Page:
In 2016, Sartaj Aziz had admitted in a talk at Washington’s Council on Foreign Relations, “We have some influence on them because their leadership is in Pakistan, and they get some medical facilities, their families are here. So we can use those levers to pressurise them to say, ‘come to the table’.”
Had the US not given up on Taliban by then, could they have not pressurized Pakistan or used their HUMINT to take those leaders out? Were they so naïve as to blindly believe in the claim of the Pak army regarding military operations against the Taliban in FATA? Could US intelligence not verify their claims? If they chose not to verify, it was their mistake. Apparently, the ISI was so persuasive that they took the US for a ride or the US had run out of options.
Later also, it was indeed very clever of the ISI to make it clear that Pakistan could not negotiate with the Taliban on behalf of the Afghan government.
ISI gained its expertise during mujahideen war
The US-driven mujahideen war against the former Soviet Union in Afghanistan in the 1980s was one of the most brilliant covert operations ever designed in the history of warfare and intelligence. The CIA’s covert operation was called ‘Operation Cyclone’, in which they recruited, armed and trained fighters on a massive scale—according to some estimates, the mujahideen casualties were in the range of 150,000 to 180,000. It cost the US about $20 billion in that era.
Since the US was extremely particular about ‘plausible deniability’ for the entire operation, they had no option but to involve the ISI in recruiting, arming and training the mujahideen. Since the training had to be imparted secretly, the invented the device of the madrasa. The CIA and ISI opened a large number of such ‘Islamic schools’ in the remote, border areas. Instead of religious education, they were given military training there. Arms for the mujahideen were arranged from the illicit arms bazaar across the world. Weapons were shipped to Pakistan and from there they were sent over land to the fighters in Afghanistan. Brig. Mohammad Yousaf has described the operation in detail in his books, Afghanistan: The Bear Trap: The Defeat of a Superpower and Silent soldier: The man behind the Afghan jehad General Akhtar Abdur Rahman Shaheed.
The whole operation was brilliant in theory. There was but a small undesirable side-effect. And the world is paying the price of that side-effect even now. ISI, being closely involved in the whole process, pilfered a great quantity of arms. Citing arms-trades specialist James Adams in his book, Unholy Wars: Afghanistan, America and International Terrorism, John K. Cooley writes that between the delivery point at Karachi to the border checkpoints of the Pakistani army from where they were meant to be distributed to the Mujahideen, the ISI pilfered about 50% of the arms, which ended up either in their warehouses or sold off in international black market.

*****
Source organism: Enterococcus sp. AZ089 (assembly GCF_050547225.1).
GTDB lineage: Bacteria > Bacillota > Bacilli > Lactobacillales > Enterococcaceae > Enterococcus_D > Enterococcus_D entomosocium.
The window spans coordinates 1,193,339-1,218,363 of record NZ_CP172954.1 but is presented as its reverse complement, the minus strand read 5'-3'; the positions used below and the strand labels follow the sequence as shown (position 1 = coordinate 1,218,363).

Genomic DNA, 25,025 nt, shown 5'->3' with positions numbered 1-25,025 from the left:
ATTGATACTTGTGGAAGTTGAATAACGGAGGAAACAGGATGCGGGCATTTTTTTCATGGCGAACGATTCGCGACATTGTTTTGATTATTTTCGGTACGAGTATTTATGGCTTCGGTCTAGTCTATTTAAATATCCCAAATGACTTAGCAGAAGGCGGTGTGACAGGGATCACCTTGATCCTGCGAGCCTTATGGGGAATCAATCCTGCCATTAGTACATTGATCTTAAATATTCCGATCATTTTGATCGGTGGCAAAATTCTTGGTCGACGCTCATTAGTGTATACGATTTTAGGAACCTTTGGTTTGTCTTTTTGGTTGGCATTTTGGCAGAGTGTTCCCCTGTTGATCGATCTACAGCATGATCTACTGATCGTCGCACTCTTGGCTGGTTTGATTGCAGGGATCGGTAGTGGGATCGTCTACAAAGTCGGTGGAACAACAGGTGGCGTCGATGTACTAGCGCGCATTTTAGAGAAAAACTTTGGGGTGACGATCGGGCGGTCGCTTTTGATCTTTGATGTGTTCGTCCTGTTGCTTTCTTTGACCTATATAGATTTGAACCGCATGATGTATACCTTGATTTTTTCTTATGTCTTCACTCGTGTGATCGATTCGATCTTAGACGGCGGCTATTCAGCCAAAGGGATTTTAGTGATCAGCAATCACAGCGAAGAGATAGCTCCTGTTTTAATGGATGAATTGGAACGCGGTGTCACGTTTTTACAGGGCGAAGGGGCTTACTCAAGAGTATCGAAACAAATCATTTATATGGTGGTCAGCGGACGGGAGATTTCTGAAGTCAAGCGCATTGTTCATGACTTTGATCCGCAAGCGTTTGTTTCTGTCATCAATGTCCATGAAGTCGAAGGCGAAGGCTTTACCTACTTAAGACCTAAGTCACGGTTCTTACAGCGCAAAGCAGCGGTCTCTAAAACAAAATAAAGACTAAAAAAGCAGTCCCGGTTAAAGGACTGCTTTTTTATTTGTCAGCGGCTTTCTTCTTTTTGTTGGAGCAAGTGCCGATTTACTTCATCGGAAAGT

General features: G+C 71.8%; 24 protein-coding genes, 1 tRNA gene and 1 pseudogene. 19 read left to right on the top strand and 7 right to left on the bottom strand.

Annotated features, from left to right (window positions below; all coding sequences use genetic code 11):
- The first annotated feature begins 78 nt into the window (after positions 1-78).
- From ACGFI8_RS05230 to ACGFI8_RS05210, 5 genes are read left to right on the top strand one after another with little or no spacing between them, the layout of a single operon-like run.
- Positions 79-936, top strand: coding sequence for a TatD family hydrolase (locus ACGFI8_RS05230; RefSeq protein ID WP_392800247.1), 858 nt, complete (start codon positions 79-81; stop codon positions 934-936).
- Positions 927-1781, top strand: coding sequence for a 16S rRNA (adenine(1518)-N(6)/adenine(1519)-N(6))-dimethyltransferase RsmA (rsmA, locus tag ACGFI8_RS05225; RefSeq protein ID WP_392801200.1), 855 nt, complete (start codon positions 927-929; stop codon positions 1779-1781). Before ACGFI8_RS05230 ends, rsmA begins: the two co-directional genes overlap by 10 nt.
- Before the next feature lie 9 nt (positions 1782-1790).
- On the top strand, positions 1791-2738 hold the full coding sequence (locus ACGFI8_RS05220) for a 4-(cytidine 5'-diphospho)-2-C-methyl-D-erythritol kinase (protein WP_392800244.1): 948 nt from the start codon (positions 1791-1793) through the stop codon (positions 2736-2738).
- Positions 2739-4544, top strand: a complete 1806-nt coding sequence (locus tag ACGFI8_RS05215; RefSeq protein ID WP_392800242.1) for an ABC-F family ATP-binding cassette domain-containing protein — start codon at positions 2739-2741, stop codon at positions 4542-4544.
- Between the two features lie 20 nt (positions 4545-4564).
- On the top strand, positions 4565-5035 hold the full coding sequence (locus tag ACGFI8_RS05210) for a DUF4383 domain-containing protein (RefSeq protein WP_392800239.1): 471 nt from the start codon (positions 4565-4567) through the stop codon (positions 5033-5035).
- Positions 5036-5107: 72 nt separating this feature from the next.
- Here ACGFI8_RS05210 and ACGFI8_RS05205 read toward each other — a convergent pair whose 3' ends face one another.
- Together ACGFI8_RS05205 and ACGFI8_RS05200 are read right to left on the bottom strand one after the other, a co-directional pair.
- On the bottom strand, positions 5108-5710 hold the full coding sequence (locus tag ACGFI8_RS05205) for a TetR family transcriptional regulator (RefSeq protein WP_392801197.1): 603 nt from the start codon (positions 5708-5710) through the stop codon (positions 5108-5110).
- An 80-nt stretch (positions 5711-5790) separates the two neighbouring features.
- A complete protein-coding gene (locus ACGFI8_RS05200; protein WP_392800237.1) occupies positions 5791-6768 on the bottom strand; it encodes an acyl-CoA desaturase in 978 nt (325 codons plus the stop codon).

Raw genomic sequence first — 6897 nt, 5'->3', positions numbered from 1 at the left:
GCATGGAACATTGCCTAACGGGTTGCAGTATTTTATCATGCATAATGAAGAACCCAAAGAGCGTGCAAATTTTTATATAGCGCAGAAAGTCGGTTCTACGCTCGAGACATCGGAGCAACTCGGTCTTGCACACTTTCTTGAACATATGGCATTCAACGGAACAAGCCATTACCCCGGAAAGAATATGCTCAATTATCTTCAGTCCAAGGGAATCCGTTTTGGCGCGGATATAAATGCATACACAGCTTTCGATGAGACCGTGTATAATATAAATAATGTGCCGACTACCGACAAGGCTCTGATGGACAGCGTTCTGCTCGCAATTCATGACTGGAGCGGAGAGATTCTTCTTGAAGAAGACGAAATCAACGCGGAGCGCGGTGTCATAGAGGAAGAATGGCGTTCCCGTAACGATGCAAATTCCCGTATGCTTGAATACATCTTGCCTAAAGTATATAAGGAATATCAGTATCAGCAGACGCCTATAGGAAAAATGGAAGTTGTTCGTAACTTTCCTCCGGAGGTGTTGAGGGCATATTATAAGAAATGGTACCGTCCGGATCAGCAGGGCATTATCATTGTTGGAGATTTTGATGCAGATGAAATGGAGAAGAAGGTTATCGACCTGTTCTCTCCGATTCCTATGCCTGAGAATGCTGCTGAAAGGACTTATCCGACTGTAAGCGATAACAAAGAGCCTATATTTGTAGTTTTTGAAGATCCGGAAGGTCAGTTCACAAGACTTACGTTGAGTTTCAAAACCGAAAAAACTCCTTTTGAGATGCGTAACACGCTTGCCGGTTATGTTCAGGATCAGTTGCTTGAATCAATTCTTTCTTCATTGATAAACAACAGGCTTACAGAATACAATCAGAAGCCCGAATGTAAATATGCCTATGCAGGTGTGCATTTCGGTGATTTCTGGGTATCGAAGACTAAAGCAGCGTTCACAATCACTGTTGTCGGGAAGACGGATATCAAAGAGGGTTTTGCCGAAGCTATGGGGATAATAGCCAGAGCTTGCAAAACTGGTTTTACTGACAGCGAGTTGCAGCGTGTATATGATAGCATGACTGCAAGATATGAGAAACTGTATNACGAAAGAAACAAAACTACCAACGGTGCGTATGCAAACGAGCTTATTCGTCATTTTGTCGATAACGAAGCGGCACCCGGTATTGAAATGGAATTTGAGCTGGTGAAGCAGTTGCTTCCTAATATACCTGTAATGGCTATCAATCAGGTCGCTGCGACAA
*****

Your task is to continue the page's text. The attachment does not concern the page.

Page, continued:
During the Battle of Kandahar (2011) as a part of 2011 Taliban Spring Offensive, foreign-aid officials leaving the city at the time or shortly before fighting broke out, reported seeing grease paper everywhere as the Taliban removed the wrappings from the packed weapons. It is understood that the weapons had come directly from ISI warehouses. An idea of the scale on which Pakistan siphoned off money can be had from a revelation by Andrew Elva of the Federation for American Afghan Action, who had claimed before the US Senate that between 1980 and 1981 itself, the ISI had siphoned off $700 million out of $1.09 billion in aid earmarked by the Congress for the rebels. The still unexplained 1988 Ojhri arms depot explosion in Rawalpindi may also have been part of this process.
ISI’s crowning glory
In the 20 years from 2001 to 2021, the ISI pulled the wool over the American eyes with such panache that, despite a constant uncomfortable feeling all along about what they had been doing, the Americans could never pin any clear blame on Pakistan. Having earned their spurs in the Mujahideen War, the ISI, while pretending to be an ally of the US in their two-decade long war in Afghanistan, pulled the rug from under their feet.
They duped the only superpower in the world. They made them believe that they were undertaking counterterrorism operations against the militants hiding in FATA in 2003, whereas they cleverly avoided putting all their might behind it. They continued to equip the Taliban with weapons from the Mujahideen War. The smallarmssurvey.org publication ‘Surveying the Battlefield: Illicit Arms in Afghanistan, Iraq and Somalia’ infers from an analysis of the seized caches that most Taliban weapons were of older models. It also says that in 2005, the Afghan Defence Ministry had reported 475 seizures of weapons, including more than 2,000 rockets, 4,000 land mines, and 5 million cartridges on the border with Pakistan. Similarly, in January 2007, Afghan forces found 40 truckloads of machine guns, explosives, and rockets belonging to the Taliban that were hidden in mountain caves near the border with Pakistan. Obviously, the ISI had ‘made’ them ‘survive’ the 2003 military operations! As Stephen Tankel discloses in his US Institute of Peace study, they established a pattern of military incursions into FATA followed by peace deals that empowered the pro-Taliban Pashtun militants. These included a February 2005 peace agreement with Baitullah Mehsud in South Waziristan and the September 2006 Waziristan Accord in North Waziristan.
From a purely professional angle, what Pakistan has achieved in Afghanistan today has to be regarded as one of the greatest feats of covert intelligence. If anyone deserves to celebrate the Taliban victory, it is surely the ISI.
Dr. N. C. Asthana, a retired IPS officer, is the author of 49 books including nine on military science, defence and strategy. His last book on defence was ‘National Security and Conventional Arms Race – Spectre of A Nuclear War’. He tweets @NcAsthana.